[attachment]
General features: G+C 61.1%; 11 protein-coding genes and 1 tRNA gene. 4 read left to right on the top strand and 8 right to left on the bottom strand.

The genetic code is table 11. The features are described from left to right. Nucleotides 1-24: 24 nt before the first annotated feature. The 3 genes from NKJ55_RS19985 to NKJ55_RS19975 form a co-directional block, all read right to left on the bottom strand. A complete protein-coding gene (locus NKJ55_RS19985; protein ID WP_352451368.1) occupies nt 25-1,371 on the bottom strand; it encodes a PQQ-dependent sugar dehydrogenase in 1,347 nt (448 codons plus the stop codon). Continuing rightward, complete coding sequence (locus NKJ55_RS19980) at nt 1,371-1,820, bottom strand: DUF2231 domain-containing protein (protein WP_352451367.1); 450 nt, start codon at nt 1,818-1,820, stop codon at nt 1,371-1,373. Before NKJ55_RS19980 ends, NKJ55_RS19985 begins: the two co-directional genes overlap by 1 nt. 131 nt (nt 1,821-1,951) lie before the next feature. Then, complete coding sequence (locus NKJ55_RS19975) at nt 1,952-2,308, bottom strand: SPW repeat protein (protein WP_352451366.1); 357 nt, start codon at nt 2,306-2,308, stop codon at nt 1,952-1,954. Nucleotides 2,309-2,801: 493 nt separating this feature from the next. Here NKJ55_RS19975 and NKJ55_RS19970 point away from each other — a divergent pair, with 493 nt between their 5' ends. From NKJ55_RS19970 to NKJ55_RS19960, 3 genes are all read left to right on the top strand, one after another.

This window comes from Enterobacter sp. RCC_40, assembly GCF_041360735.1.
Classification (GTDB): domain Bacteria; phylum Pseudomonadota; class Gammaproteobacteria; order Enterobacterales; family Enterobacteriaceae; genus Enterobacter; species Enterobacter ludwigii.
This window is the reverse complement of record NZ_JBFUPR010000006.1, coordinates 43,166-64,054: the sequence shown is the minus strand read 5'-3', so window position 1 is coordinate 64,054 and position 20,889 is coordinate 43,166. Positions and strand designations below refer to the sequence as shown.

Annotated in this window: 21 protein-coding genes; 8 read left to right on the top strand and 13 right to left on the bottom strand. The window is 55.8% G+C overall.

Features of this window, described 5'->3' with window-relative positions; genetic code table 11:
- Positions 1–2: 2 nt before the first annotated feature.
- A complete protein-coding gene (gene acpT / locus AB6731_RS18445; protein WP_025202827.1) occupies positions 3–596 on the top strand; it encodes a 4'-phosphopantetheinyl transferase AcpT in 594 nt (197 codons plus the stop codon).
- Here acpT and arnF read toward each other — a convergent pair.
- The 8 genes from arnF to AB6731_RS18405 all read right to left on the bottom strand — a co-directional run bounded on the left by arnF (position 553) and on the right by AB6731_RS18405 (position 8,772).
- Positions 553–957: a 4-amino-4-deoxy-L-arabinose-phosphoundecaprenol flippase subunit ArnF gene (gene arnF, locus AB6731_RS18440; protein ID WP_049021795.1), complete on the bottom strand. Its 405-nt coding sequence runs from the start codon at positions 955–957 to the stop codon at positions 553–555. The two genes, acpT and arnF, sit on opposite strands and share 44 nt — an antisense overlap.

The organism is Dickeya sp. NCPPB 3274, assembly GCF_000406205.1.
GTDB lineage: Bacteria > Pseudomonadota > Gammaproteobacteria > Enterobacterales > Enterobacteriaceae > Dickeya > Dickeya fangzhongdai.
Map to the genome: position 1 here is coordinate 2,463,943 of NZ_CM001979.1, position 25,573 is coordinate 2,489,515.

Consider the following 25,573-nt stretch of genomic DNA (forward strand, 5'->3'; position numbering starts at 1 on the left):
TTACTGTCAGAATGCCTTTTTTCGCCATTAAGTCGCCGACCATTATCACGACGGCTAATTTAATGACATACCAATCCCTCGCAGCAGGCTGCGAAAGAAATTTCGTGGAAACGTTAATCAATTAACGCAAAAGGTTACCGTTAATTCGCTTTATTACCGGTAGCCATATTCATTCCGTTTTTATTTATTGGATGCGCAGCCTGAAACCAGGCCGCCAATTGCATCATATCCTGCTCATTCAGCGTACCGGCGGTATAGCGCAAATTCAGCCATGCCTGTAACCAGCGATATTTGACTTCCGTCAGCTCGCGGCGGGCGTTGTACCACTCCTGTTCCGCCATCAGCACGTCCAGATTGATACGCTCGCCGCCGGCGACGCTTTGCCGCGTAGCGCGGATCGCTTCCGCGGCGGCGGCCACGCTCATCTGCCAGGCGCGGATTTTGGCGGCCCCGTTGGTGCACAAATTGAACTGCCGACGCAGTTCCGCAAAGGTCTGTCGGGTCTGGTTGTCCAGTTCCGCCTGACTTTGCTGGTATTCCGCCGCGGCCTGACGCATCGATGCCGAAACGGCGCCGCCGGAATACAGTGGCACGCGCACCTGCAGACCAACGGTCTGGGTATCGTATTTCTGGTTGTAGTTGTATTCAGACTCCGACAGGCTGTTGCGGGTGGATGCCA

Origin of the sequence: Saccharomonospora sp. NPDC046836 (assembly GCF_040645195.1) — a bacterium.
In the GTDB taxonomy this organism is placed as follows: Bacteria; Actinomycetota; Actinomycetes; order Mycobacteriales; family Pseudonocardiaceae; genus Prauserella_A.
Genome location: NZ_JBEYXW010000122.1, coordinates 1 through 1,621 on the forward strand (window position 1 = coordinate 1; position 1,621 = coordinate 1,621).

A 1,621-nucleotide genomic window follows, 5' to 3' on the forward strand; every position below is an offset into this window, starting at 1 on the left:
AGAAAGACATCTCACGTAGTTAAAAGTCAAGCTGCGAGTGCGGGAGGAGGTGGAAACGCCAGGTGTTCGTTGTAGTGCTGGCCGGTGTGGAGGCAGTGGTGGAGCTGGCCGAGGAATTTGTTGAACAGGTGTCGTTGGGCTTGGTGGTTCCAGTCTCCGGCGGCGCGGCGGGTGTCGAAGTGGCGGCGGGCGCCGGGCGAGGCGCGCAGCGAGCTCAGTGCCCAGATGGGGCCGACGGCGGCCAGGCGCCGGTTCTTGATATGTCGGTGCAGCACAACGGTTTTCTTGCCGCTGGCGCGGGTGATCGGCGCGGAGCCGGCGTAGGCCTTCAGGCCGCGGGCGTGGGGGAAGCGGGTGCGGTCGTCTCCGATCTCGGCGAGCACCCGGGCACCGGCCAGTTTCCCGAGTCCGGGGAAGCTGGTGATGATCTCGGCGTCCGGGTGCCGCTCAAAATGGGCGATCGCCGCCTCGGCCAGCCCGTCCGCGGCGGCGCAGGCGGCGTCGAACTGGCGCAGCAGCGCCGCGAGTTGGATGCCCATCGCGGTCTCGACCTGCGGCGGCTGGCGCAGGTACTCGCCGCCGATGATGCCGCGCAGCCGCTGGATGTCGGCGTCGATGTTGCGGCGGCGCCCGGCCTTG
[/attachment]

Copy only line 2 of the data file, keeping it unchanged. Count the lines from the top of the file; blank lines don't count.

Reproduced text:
The genetic code is table 11. The features are described from left to right. Nucleotides 1-24: 24 nt before the first annotated feature. The 3 genes from NKJ55_RS19985 to NKJ55_RS19975 form a co-directional block, all read right to left on the bottom strand. A complete protein-coding gene (locus NKJ55_RS19985; protein ID WP_352451368.1) occupies nt 25-1,371 on the bottom strand; it encodes a PQQ-dependent sugar dehydrogenase in 1,347 nt (448 codons plus the stop codon). Continuing rightward, complete coding sequence (locus NKJ55_RS19980) at nt 1,371-1,820, bottom strand: DUF2231 domain-containing protein (protein WP_352451367.1); 450 nt, start codon at nt 1,818-1,820, stop codon at nt 1,371-1,373. Before NKJ55_RS19980 ends, NKJ55_RS19985 begins: the two co-directional genes overlap by 1 nt. 131 nt (nt 1,821-1,951) lie before the next feature. Then, complete coding sequence (locus NKJ55_RS19975) at nt 1,952-2,308, bottom strand: SPW repeat protein (protein WP_352451366.1); 357 nt, start codon at nt 2,306-2,308, stop codon at nt 1,952-1,954. Nucleotides 2,309-2,801: 493 nt separating this feature from the next. Here NKJ55_RS19975 and NKJ55_RS19970 point away from each other — a divergent pair, with 493 nt between their 5' ends. From NKJ55_RS19970 to NKJ55_RS19960, 3 genes are all read left to right on the top strand, one after another.